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World's End Club

World's End Club

Some of Japan's craziest developers are launching a mobile game on the Nintendo Switch. We check out what nasty surprises lurk below the cute surface.

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Kazutaka Kodaka, the author of Danganronpa, and Kotaro Uchikoshi, creator of the Zero Escape franchise, left Spike Chunsoft in 2017 to start their own studio. World's End Club is the second game the creative minds have released, after Death Come True.

World's End Club has been available on iOS devices since last year, but it took Too Kyo Games some time to bring their new game to the Nintendo Switch. This adventure is a road trip disguised as a visual novel, mixed with elements of 2D platformers. Most of the time it tells a fairly straight forward story, but every so often the influences of the creative Japanese developers, who captivated us with impressive stories such as Danganronpa or the Zero Escape series in the past, are shining though World's End Club's low production values.

At the heart of this game is a group of young pupils. The members of the so-called Go-Getters Club are troublemakers who are involved in an accident at the beginning of this adventure. They find themselves in an abandoned amusement park deep below sea level where they are forced into playing a gruelling 'Game of Fate'. This first scenario is a misleading introduction, because World's End Club is no game of life and death but a journey about young people who have to overcome challenges in a strange environment.

Whether it is the world building, looking back into the past or uncovering the central plot points, this story succeeds in surprising us again and again. World's End Club splits into two parallel narratives that converge at certain points in the story. The plot is designed to be viewed from both sides and therefore the game progression is relatively linear. The narrative expertise of the authors is quite noticeable, but unfortunately that's not the only thing that carries over from their past work at Spike Chunsoft.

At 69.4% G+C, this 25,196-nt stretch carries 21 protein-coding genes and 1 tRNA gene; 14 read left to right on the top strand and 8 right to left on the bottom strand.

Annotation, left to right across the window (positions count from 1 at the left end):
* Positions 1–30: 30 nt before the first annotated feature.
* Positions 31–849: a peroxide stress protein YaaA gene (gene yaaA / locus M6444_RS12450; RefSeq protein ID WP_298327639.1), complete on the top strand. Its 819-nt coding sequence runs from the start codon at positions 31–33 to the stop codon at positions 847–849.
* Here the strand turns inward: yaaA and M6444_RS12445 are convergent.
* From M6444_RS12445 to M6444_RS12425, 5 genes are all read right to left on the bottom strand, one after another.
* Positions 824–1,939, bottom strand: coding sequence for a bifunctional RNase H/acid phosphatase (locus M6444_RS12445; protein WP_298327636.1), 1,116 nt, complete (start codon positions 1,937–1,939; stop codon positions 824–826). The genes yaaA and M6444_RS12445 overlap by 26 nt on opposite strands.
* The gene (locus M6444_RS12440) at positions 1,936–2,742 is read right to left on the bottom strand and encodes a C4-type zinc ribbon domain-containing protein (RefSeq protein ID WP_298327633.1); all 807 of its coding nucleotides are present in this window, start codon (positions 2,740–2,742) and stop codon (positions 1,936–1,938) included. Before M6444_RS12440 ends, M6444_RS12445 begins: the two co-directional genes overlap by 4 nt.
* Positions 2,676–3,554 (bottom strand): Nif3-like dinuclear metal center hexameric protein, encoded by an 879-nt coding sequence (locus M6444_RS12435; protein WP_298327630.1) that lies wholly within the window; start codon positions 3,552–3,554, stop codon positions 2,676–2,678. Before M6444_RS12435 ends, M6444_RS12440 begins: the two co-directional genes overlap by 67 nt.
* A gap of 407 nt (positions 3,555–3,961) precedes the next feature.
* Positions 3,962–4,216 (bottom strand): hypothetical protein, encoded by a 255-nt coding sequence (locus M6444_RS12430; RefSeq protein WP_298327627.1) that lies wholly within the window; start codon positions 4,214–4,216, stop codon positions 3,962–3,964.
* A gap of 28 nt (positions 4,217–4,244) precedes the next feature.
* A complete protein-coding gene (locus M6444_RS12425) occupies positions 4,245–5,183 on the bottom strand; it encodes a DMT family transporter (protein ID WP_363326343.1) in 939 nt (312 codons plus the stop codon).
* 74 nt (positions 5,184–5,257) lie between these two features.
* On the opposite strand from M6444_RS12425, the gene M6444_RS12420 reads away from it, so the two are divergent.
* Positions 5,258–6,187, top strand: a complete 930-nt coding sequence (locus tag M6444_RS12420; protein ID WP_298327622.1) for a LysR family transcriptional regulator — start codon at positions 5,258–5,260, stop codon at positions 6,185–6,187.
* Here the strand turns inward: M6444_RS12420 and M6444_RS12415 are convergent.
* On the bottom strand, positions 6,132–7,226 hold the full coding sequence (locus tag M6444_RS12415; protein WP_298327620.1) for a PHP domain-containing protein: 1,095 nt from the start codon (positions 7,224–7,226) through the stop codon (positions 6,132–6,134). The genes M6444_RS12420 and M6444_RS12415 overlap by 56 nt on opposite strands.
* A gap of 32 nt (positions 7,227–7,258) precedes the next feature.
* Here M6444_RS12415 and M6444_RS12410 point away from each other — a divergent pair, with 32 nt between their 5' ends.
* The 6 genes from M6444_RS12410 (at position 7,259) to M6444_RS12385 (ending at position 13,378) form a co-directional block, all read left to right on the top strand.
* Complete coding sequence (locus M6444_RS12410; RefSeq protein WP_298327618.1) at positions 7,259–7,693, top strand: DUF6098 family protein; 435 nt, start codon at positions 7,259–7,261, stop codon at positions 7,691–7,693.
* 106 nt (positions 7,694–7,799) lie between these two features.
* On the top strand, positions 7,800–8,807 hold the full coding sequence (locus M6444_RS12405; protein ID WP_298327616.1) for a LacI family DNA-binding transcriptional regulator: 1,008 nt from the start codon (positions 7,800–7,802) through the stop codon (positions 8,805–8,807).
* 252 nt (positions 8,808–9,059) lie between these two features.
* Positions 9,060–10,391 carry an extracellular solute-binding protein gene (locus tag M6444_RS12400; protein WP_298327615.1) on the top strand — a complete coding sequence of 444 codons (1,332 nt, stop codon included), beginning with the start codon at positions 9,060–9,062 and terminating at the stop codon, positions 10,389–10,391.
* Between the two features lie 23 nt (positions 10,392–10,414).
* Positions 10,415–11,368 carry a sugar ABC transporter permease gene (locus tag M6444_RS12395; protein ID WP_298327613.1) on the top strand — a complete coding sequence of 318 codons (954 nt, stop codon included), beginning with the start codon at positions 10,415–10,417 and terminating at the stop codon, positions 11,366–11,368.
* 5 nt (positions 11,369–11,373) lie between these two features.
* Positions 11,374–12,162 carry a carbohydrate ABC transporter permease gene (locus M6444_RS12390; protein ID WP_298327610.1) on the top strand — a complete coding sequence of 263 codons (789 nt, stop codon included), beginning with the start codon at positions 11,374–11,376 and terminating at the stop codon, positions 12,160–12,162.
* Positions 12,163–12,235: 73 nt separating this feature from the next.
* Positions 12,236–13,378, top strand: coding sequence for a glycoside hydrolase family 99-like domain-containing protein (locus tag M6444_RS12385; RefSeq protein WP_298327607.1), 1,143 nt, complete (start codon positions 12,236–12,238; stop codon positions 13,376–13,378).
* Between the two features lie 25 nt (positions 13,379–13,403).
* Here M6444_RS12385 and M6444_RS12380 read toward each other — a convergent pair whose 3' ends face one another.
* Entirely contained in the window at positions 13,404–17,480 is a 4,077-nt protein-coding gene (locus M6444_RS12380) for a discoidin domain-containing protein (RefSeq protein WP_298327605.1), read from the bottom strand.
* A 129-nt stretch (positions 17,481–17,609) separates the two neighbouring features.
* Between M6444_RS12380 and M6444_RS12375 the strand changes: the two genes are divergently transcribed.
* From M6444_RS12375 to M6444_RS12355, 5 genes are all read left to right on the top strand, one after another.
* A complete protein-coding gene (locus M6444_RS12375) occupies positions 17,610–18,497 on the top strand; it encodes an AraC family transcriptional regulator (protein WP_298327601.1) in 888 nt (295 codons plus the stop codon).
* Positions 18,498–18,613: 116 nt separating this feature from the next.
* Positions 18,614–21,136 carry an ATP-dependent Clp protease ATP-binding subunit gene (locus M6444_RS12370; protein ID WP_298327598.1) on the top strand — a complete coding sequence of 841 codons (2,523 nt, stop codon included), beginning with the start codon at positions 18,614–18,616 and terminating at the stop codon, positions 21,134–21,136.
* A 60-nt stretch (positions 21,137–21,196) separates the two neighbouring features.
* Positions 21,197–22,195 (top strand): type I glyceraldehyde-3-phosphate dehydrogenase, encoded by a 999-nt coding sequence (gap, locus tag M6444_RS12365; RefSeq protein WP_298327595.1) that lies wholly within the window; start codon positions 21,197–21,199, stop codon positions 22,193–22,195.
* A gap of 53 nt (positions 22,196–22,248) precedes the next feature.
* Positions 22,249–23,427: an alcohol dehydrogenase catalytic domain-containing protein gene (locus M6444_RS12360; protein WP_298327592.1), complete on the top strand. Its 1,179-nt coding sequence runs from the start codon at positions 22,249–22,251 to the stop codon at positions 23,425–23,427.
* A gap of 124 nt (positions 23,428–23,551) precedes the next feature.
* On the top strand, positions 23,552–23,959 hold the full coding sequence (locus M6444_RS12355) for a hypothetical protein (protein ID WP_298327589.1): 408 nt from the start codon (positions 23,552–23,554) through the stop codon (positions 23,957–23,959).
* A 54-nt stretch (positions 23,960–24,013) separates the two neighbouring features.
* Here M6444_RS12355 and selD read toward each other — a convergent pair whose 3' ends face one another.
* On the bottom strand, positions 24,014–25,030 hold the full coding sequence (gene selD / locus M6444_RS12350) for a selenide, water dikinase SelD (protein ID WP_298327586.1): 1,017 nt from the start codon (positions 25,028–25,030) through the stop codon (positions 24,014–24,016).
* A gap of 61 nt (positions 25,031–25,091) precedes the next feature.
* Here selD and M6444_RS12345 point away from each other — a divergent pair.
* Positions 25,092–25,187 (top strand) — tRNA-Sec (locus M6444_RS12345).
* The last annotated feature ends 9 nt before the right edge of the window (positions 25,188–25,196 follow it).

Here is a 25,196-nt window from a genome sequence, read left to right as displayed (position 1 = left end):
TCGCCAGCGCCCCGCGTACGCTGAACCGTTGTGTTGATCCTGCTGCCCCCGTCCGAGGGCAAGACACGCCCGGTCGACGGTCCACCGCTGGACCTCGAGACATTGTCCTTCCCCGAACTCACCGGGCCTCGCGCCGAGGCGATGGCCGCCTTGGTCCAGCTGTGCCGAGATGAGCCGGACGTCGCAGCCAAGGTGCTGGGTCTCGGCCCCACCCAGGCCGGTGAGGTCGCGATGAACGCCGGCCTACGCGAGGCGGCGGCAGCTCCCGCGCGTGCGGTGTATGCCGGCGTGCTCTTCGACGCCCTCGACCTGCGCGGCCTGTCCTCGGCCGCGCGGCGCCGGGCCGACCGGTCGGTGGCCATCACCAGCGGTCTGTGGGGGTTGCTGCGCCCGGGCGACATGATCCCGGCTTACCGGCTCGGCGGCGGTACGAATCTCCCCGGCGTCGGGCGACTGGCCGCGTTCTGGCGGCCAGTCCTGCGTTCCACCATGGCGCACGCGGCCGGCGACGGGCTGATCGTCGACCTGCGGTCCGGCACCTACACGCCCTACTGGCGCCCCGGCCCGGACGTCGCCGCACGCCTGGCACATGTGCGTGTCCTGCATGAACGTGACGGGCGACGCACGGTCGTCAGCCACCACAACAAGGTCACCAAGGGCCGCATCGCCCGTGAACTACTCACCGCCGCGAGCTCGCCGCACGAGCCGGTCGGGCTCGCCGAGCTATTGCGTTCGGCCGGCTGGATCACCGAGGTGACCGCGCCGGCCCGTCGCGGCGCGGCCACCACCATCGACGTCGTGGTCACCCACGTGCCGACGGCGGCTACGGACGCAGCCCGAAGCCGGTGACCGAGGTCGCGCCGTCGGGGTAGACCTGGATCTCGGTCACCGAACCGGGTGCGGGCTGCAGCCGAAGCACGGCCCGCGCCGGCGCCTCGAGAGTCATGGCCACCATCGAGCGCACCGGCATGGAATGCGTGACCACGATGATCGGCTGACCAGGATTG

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Kodaka and Uchikoshi have enough storytelling experience with visual novels so that you won't know what's coming next. However, between putting together carefully scattered story snippets, we are regularly thrown into very clumsy 2D platformer missions with shallow puzzles and boss fights that add little to the game. As said, in World's End Club we play a bunch of children, who one after another develop special superpowers. One can throw heavy objects, another one breathes fire, and someone else reverses gravity so that we either walk on the floor or the ceiling. Each of these individual skills has a very limited use and that's why the gameplay is built around one or two obstacles at a time.

Most likely these missions are supposed to be a variation to the narrative chunks, but because they are so frustrating they take a lot of pace out of the story. The platforming passages are saturated with forced restarts as any obstacle kills us in an instant. Missing indicators turn what are very simple challenges into unfair death traps, but luckily the auto-save system is very generous, so deaths (and occasional crashes, which the Nintendo Switch version suffers from, too) never set us back too far.

Ultimately, World's End Club is neither very fun to play nor particularly creative in its game design. Puzzles and platforming are very raw and the best thing about them is that they don't drag on unnecessarily. The narrative has its fair share of moments because it manages to develop a stirring group dynamic that binds all these children together. Of course, there are also a few surprises that take the game to a meta level and thus create a link with earlier works of the Japanese developers. But this time, Too Kyo Games doesn't succeed in what they want to achieve. For the most parts, World's End Club is telling its story too hastily, with poor or rushed explanations and an attitude, which often drifts into being silly. The fact that this journey will be quickly forgotten is probably the biggest disappointment, since it's usually this very reverberation where these developers shine the most.

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World's End Club is about twelve hours long and costs 40 euros on the Nintendo Switch. IOS users can play the adventure via Apple Arcade, which you'll pay 5 euros a month.
05 Gamereactor UK
5 / 10
+
Lots of colourful characters, unpredictable story, soundtrack is catchy.
-
Technically unclean, gameplay cannot contribute to the story, you will quickly forget it.
overall score
is our network score. What's yours? The network score is the average of every country's score

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REVIEW. Written by Stefan Briesenick

Some of Japan's craziest developers are launching a mobile game on the Nintendo Switch. We check out what nasty surprises lurk below the cute surface.



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